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I'm flying end of December and they seem to have issues with icing? Is this something I should be worried about? Thanks.

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    $\begingroup$ If they weren't safe they wouldn't be flying. "Safety first" is not just a catch phrase in aviation, it is how the entire aviation sector operates. $\endgroup$ – expeditedescent Dec 4 '20 at 8:26
  • $\begingroup$ "Safety is our goal! But let's be realistic." $\endgroup$ – acpilot Dec 4 '20 at 21:42
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The ATR icing problem was 25 years ago. I'm sure you'll make it safely by this point.

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If you're on a US commercial airline, then you have less chance of dying on a flight than you do doing anything else you can imagine, including sleeping in your bed at night. (A 75-year lifespan spends about 750,000 man-hours in bed, with one death in those hours. The deaths-per-flight-hour rate for US airlines is between 1/10th and 1/100th of that.)

If the airplanes couldn't meet the safety standards of the FAA, they wouldn't be flying.

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  • $\begingroup$ I am flying in Europe, also why did boeing 737 MAX meet the FAA and EASA standards then? $\endgroup$ – CupOfGreenTea Dec 4 '20 at 2:14
  • $\begingroup$ In Europe you can also be assured that the aircraft flying commercial routes are considered and proven safe. Icing is a well known fact of aviation and pilots and ground crews know how to manage it. $\endgroup$ – Greg Hewgill Dec 4 '20 at 2:51
  • $\begingroup$ That's what you might call a Black Swan event with unique circumstances and decisions resulting in something tragic. Doesn't change the overall risk level in the big picture. There hasn't been a crash of a Heavy in the US in nearly 20 years. There used to be one every couple of years a couple generations ago. The ATR's had a problem with aileron reversal with ice on the leading edge after one rolled over and crashed many years ago. It was fixed. As the old saw goes, the drive to the airport is far more dangerous from a pure statistical risk perspective. $\endgroup$ – John K Dec 4 '20 at 2:53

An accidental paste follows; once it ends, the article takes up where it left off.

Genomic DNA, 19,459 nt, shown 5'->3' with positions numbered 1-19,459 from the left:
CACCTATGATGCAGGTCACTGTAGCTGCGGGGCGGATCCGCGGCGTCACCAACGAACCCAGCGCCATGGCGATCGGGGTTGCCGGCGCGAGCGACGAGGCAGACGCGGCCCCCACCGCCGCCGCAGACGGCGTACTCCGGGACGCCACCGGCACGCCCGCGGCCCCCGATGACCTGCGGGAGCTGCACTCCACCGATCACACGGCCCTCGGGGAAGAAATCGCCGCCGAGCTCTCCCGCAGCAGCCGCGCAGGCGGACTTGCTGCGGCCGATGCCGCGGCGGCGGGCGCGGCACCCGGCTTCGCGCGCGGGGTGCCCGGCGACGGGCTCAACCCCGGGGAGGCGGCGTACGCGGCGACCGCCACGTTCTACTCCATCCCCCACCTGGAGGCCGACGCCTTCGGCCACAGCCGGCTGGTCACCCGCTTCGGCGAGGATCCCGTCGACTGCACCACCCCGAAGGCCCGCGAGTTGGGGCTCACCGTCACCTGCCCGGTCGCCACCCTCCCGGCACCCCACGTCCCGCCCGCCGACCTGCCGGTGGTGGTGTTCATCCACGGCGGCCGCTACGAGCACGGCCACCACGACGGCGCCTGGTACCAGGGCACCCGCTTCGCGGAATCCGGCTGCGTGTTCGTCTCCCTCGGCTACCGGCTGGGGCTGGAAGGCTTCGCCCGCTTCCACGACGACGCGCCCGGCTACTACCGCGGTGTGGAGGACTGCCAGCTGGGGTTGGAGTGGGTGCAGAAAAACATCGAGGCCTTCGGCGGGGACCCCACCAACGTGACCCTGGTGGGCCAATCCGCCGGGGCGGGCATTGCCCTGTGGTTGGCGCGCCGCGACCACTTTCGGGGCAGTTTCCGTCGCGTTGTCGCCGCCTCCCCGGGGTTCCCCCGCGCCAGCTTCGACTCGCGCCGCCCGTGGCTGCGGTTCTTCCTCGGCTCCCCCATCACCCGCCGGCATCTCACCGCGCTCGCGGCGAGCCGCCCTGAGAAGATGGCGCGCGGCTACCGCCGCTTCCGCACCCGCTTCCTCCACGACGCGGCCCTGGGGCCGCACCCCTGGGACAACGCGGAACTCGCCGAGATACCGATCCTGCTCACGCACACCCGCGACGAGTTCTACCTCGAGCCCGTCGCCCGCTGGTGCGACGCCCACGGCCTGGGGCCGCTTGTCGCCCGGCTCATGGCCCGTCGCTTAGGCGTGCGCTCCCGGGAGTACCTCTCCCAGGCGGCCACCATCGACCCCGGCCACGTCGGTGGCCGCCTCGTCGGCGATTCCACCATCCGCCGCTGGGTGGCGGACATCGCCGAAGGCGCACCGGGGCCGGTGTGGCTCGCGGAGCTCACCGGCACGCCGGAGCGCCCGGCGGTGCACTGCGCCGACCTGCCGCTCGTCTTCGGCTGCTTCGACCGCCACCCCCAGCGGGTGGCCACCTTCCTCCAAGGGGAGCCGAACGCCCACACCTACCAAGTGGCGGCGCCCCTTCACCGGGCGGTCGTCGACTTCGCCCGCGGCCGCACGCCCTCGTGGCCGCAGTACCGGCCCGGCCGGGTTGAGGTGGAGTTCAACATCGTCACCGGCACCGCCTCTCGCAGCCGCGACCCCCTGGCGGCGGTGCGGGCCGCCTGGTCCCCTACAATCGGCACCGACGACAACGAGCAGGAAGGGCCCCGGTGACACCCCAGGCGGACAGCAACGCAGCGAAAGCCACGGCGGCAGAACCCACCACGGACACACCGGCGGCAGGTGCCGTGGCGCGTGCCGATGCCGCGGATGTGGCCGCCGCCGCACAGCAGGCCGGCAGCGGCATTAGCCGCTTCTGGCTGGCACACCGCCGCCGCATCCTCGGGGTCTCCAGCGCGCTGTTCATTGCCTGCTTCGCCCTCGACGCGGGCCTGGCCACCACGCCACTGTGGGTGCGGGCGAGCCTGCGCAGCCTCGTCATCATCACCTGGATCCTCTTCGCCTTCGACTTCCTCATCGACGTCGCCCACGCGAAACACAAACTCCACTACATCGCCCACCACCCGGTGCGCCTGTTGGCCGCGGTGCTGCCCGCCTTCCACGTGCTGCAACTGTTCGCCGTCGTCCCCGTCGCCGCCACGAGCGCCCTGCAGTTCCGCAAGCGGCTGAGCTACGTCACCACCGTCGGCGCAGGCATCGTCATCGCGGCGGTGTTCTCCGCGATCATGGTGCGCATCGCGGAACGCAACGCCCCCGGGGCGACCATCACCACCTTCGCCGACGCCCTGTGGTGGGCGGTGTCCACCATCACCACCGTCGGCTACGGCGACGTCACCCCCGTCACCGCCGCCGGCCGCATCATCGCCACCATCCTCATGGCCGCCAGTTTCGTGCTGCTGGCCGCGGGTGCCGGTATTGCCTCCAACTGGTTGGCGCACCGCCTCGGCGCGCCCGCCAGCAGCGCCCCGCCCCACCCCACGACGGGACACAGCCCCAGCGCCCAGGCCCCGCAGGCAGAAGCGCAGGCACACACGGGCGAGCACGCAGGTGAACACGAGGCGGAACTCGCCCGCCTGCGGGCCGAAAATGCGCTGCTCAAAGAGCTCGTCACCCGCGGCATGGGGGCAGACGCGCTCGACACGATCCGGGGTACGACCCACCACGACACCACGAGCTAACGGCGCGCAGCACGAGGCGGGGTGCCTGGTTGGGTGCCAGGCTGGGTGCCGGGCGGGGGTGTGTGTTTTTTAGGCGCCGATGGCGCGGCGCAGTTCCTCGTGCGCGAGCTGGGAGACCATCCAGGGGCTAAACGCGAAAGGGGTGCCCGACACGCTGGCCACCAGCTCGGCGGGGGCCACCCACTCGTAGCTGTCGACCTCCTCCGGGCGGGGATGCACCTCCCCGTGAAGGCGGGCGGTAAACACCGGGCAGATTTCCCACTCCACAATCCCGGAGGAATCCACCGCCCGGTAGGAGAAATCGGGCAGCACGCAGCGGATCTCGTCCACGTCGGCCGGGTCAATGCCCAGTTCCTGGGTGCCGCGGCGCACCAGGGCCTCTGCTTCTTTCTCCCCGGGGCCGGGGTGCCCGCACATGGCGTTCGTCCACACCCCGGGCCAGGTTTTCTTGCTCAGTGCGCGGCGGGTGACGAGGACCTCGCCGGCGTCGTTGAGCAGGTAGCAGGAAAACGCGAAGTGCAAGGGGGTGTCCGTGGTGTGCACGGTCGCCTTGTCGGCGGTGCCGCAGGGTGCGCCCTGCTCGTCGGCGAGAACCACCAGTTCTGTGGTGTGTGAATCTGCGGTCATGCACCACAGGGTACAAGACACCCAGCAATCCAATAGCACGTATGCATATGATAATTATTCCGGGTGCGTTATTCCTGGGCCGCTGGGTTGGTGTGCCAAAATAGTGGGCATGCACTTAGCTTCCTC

• $\begingroup$ @CupOfGreenTea The Max, even with the bad software, in the hands of competent pilots, was fine. The problem with both Max crashes was that the pilots in both crews fell tragically short of the standards of experience & hand-flying competence to which American, and many European, crews are held to. Depending on what airline you're on in Europe, you may be fine -- Lufthansa & British Airways are excellent. Some from the Former Soviet Union, perhaps not as much. $\endgroup$ – Ralph J Dec 4 '20 at 5:22
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I'm flying end of December and they seem to have issues with icing?

Remember that every single commercial aircraft flies every single day. Probably multiple flights per day. For most of these flights you're not on board, and don't care - but they still happen.

If an airliner crashes, it's headline news everywhere in the world. Thus we hear about pretty much every aircraft accident, no matter where it happens. I read about such things a couple of times per year - often a regional or commuter air line in some remote country. I've not read about major crashes in Europe this year.

Airline crashes simply doesn't happen, at least not in the western world. Whenever they happen they're basically a combination of multiple bad things at once, and more or less impossible to predict.

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